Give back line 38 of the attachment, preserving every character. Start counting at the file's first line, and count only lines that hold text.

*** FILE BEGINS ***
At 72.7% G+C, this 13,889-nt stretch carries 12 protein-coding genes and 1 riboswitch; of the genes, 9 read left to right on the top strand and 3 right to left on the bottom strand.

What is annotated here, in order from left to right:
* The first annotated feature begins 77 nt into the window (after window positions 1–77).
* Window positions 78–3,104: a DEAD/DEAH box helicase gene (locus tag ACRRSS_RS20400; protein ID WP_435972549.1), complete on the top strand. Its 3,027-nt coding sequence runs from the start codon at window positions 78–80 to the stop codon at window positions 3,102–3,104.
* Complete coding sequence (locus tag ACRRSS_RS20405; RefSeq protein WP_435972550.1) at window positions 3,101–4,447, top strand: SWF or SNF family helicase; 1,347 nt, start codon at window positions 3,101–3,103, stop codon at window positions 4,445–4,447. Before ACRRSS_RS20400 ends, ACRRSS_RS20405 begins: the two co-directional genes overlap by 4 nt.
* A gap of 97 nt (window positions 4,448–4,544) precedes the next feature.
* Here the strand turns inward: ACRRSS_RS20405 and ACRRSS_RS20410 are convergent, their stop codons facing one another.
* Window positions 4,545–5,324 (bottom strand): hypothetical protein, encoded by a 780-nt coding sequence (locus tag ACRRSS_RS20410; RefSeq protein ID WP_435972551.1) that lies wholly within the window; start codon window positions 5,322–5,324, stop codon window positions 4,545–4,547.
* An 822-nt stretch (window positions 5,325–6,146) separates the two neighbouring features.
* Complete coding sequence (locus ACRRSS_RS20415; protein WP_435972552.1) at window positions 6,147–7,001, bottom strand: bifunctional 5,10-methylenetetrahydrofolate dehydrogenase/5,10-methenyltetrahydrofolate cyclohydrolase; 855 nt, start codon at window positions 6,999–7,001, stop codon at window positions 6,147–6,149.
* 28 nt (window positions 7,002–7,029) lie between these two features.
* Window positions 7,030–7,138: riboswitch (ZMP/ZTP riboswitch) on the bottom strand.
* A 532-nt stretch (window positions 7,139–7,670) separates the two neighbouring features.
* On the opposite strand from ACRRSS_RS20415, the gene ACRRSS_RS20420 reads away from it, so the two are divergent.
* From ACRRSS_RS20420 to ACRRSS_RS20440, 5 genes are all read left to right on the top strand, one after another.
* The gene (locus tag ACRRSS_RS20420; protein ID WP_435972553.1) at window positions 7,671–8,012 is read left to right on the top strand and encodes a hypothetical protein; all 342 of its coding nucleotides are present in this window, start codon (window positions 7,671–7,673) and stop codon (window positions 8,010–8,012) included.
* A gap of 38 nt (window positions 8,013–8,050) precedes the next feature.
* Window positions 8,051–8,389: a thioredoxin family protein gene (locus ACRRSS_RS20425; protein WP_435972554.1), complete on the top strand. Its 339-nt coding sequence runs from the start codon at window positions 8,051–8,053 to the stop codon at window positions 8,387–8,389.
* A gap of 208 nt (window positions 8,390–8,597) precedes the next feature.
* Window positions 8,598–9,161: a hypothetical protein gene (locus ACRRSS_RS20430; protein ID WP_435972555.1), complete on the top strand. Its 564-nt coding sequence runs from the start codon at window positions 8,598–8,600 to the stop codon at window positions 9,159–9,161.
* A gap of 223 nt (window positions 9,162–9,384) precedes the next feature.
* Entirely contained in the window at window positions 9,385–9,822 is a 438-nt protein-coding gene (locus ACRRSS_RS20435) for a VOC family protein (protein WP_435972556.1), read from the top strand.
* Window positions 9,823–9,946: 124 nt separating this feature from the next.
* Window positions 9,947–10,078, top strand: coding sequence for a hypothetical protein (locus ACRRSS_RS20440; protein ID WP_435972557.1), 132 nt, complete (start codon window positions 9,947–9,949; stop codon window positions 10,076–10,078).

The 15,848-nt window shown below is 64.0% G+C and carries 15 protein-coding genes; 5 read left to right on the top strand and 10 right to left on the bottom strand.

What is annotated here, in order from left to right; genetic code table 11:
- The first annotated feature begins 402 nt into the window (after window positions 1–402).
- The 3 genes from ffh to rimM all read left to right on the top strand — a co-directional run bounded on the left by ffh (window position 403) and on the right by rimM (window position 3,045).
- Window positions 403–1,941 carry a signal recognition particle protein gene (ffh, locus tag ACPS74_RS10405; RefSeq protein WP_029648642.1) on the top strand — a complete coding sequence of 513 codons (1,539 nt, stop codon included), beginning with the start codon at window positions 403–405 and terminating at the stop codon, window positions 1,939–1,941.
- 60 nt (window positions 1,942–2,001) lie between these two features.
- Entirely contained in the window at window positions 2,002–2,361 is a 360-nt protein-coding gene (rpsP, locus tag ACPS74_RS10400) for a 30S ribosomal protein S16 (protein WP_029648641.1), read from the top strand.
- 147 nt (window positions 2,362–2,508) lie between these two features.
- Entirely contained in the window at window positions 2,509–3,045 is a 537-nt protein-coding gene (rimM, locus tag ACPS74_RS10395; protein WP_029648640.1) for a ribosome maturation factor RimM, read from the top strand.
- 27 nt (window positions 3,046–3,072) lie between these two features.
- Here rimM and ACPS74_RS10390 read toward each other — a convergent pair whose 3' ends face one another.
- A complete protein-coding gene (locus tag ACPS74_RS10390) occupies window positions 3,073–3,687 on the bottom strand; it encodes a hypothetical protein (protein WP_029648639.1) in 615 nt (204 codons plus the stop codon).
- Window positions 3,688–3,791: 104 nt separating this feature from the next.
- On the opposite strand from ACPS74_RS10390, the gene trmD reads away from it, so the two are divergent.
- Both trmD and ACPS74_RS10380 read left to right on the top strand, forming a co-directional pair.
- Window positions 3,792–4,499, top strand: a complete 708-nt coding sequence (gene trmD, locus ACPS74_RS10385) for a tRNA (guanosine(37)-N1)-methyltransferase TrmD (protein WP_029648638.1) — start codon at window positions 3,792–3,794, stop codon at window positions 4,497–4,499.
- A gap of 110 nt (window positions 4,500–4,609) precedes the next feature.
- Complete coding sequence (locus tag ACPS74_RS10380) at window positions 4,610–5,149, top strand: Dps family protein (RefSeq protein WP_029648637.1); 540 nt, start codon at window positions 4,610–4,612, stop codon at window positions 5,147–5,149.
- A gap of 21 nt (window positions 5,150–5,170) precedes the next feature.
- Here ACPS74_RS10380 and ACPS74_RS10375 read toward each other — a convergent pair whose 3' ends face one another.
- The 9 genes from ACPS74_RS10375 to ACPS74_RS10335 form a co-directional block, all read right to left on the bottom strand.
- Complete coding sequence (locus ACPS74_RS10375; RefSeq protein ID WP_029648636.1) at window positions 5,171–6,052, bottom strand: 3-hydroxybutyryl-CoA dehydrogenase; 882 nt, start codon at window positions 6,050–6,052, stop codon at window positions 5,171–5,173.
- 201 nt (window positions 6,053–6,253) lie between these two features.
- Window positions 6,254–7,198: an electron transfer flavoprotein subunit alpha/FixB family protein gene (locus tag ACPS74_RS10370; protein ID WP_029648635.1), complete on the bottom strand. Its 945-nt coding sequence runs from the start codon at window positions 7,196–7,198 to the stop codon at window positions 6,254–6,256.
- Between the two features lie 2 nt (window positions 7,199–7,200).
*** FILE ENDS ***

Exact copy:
- On the opposite strand from ACPS74_RS10390, the gene trmD reads away from it, so the two are divergent.